Surprisingly, the three groups managed to agree on the most important trait, “All three groups surveyed overwhelmingly cited analytical ability as the most essential characteristic of a forensic accountant: 78 percent of attorneys, 86 percent of CPAs and 90 percent of academics.”

And that’s where the agreement ends:

Attorneys believed oral communications to be the most important skill, reflecting the need to express an opinion effectively in a court of law. CPAs, on the other hand, identified critical and strategic thinking as most important, with written and oral communications as second and third, respectively. The academics agreed with the CPAs that critical and strategic thinking was the prime skill, but, interestingly, rated auditing skills and investigative ability as second and third.

Hard to believe this differing opinions here. Lawyers prefer blabbing? Accountants prefer keeping their heads down and academics take it to an even brainier level? Shock.

We shot a message over to Tracy Coenen, friend of GC, forensic accountant for her thoughts and she notes that all these people surveyed are missing something important – intuition:

I think what they’re missing is investigative intuition. It’s common for people to think that a good auditor makes a good forensic accountant, and that’s simply not the case. Some people have a gift for thinking outside the box and can get a gut feel for what’s wrong. Others only have a gift for reconciling numbers and using checklists. The survey addressed investigative intuition, but it didn’t even make it into the top five of core skills. I think that’s wrong on many levels.

We’d have to agree that there is something to be said for raw talent. You can try and teach someone the necessary skills but if they don’t have that sleuth mentality, forensics probably won’t be a natural fit. Sam Antar agrees, and he laid out his own crucial characteristics for us:

The AICPA likes to talk about the skills of an effective forensic accountant, but it ignores the important personality traits required for them to be successful:

• An effective forensic accountant must have a pair of double iron clad balls and a triple thick skin. Prospective forensic accountants can count on making many enemies in the course of their work and must be unhinged by the retaliation that normally follows uncovering fraud and other misconduct.

• The saying, “It takes one to know one” applies to being an effective forensic accountant. If a forensic accountant is not a convicted felon (like me), there must be at least some degree of larceny wired into their personalities. Effective forensic accountants must at least think like a scumbag to understand criminal behavior, techniques, and countermeasures.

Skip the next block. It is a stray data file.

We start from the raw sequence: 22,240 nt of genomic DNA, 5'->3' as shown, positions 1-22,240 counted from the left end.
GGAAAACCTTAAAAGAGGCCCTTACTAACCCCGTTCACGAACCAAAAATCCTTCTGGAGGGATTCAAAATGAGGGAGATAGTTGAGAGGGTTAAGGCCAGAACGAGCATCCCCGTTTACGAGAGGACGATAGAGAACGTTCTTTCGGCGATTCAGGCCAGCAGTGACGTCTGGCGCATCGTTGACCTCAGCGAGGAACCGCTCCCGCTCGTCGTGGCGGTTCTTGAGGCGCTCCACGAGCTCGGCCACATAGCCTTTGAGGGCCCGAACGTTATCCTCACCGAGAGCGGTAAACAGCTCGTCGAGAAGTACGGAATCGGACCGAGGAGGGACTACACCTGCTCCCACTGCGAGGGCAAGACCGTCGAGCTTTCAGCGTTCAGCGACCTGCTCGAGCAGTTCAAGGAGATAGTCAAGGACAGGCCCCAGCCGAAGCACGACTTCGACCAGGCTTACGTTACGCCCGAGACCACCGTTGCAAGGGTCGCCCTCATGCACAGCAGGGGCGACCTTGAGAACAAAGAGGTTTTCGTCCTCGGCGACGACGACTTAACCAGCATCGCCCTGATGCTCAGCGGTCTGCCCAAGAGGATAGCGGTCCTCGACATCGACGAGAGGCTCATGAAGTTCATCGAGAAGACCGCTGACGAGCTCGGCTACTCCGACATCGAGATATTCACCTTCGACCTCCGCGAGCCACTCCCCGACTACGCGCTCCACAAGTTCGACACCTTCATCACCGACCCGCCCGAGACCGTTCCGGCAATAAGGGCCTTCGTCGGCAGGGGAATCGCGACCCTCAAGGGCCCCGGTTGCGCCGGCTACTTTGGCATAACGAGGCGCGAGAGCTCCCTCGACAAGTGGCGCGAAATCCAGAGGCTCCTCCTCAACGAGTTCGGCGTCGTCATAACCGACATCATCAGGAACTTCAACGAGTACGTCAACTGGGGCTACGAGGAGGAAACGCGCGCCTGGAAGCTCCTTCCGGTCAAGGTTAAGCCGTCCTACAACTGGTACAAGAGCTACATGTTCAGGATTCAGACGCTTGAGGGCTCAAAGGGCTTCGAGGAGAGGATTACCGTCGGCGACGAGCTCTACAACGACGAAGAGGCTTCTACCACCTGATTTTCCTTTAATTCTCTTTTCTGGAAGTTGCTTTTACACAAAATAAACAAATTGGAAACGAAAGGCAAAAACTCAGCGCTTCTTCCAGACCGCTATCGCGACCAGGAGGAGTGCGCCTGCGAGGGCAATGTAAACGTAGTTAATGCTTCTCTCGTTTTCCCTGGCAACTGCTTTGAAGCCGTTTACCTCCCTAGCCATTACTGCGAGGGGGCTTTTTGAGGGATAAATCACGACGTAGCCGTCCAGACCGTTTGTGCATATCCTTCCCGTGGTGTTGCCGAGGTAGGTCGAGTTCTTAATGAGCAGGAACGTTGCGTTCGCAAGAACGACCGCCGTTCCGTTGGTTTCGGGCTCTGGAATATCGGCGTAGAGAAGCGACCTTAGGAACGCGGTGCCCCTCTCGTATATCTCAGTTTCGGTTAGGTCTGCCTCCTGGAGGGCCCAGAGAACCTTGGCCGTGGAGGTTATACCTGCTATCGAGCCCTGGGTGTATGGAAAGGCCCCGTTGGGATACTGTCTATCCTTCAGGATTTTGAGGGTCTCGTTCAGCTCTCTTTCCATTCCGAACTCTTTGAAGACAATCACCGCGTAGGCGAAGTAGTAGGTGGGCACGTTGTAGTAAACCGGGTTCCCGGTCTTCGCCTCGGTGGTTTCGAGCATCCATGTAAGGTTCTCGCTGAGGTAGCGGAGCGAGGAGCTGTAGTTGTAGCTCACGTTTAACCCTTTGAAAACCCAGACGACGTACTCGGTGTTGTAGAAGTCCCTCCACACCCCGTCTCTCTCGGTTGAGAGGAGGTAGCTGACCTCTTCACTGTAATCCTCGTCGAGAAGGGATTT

• “Critical and strategic thinking” are relatively ineffective unless the forensic accountant exercises “professional paranoia” in the conduct of their work. Effective forensic accountants must be born cynics and skeptics and never accept any information at face value. A healthy degree of paranoia helps.

Without the personality traits enumerated above, no amount of education can help a person be an effective forensic accountant.

Regardless of the differing opinions, the AICPA wants more people getting into forensics and we think that’s a good thing. However, since the chances of a CSI: Bean Counter are nil, more traditional recruitment measures have to be employed.

AICPA Report Educates CPA Firms, Professors on Forensic Accounting [AICPA Press Release]
AICPA Forensic and Valuation Services Center [Website]

Accounting News Roundup: CFOs, Staff Are Getting Worn Down by Guidance; Miami Forensic Accountant to Plead Guilty; Big 4 In Pari Delicto Defense Strategy | 03.10.10

A Growing Contagion: Accounting Fatigue Syndrome [CFO Blog]
Anyone getting worn out from all the guidance that is coming from the alphabet soup of regulators? You’re not alone and there appears to be an epidemic, something that CFO Blog has deemed “Accounting Fatigue Syndrome.” The long/short of it is that things are only going to get more complex as FASB and IASB continue to converge their rules and guidance continues to come out of both rule making bodies.

“Like many finance executives, Terry Lillis, CFO of Principal Financial Group, is tired. The constant stream of guidance from regulators and accounting standard-setters — plus the expected inflow of more to come over the next few years — has created “huge accounting fatigue” among his finance staff”


What’s the solution to AFS? How about just getting out of the biz altogether? “While the panelists gave no hope to CFOs who wish the standard-setters would either slow down or cut back on their agenda, they did offer one tip for ending accounting fatigue. ‘If I were a CFO, the first thing I would do is look at my early-retirement provisions,’ quipped J. Edward Grossman, a Crowe Horwath partner.”

High-profile Miami accountant Lew Freeman to plead guilty to fraud [Miami Herald]
A couple of weeks ago we told you about “go-to” forensic accountant turned swindler Lewis Freeman and his legal trouble.

Today he is expected to plead guilty in Miami to embezzling $2.6 million from his clients. Prosecutors have alleged that Freeman, “wrote 162 unauthorized checks to himself totaling about $6 million from the accounts of five failed businesses once under his company’s control, but put back about half of the money.” Freeman has been cooperating with investigators since his arrest but still may face 10 – 20 years in prison.